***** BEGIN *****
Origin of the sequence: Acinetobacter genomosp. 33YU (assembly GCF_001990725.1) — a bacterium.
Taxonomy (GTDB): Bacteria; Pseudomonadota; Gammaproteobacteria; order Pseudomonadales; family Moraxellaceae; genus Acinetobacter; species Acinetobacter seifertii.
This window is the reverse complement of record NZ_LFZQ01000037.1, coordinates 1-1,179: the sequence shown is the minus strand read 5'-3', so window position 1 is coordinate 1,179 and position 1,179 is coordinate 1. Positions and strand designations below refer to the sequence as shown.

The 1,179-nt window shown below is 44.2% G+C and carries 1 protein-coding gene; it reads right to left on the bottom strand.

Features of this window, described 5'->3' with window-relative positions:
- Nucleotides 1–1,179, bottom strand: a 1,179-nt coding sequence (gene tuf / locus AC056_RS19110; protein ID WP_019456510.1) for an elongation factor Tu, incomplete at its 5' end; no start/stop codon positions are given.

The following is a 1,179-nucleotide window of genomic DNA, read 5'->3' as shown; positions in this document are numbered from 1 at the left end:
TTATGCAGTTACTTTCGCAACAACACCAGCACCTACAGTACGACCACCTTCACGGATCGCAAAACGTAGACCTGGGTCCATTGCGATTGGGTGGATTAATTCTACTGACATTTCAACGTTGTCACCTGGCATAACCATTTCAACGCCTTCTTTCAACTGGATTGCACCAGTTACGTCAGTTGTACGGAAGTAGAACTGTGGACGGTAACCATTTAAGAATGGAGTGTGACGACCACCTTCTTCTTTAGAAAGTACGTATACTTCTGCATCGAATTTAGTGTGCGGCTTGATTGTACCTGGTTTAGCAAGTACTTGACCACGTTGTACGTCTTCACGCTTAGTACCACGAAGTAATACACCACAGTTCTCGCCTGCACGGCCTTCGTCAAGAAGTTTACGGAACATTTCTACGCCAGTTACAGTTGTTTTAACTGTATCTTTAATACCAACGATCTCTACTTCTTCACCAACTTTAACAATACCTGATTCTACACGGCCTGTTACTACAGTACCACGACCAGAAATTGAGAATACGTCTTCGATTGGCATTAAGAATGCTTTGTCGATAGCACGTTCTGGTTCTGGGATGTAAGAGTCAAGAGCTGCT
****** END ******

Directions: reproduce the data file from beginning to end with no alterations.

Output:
Origin of the sequence: Acinetobacter genomosp. 33YU (assembly GCF_001990725.1) — a bacterium.
Taxonomy (GTDB): Bacteria; Pseudomonadota; Gammaproteobacteria; order Pseudomonadales; family Moraxellaceae; genus Acinetobacter; species Acinetobacter seifertii.
This window is the reverse complement of record NZ_LFZQ01000037.1, coordinates 1-1,179: the sequence shown is the minus strand read 5'-3', so window position 1 is coordinate 1,179 and position 1,179 is coordinate 1. Positions and strand designations below refer to the sequence as shown.

The 1,179-nt window shown below is 44.2% G+C and carries 1 protein-coding gene; it reads right to left on the bottom strand.

Features of this window, described 5'->3' with window-relative positions:
- Nucleotides 1–1,179, bottom strand: a 1,179-nt coding sequence (gene tuf / locus AC056_RS19110; protein ID WP_019456510.1) for an elongation factor Tu, incomplete at its 5' end; no start/stop codon positions are given.

The following is a 1,179-nucleotide window of genomic DNA, read 5'->3' as shown; positions in this document are numbered from 1 at the left end:
TTATGCAGTTACTTTCGCAACAACACCAGCACCTACAGTACGACCACCTTCACGGATCGCAAAACGTAGACCTGGGTCCATTGCGATTGGGTGGATTAATTCTACTGACATTTCAACGTTGTCACCTGGCATAACCATTTCAACGCCTTCTTTCAACTGGATTGCACCAGTTACGTCAGTTGTACGGAAGTAGAACTGTGGACGGTAACCATTTAAGAATGGAGTGTGACGACCACCTTCTTCTTTAGAAAGTACGTATACTTCTGCATCGAATTTAGTGTGCGGCTTGATTGTACCTGGTTTAGCAAGTACTTGACCACGTTGTACGTCTTCACGCTTAGTACCACGAAGTAATACACCACAGTTCTCGCCTGCACGGCCTTCGTCAAGAAGTTTACGGAACATTTCTACGCCAGTTACAGTTGTTTTAACTGTATCTTTAATACCAACGATCTCTACTTCTTCACCAACTTTAACAATACCTGATTCTACACGGCCTGTTACTACAGTACCACGACCAGAAATTGAGAATACGTCTTCGATTGGCATTAAGAATGCTTTGTCGATAGCACGTTCTGGTTCTGGGATGTAAGAGTCAAGAGCTGCT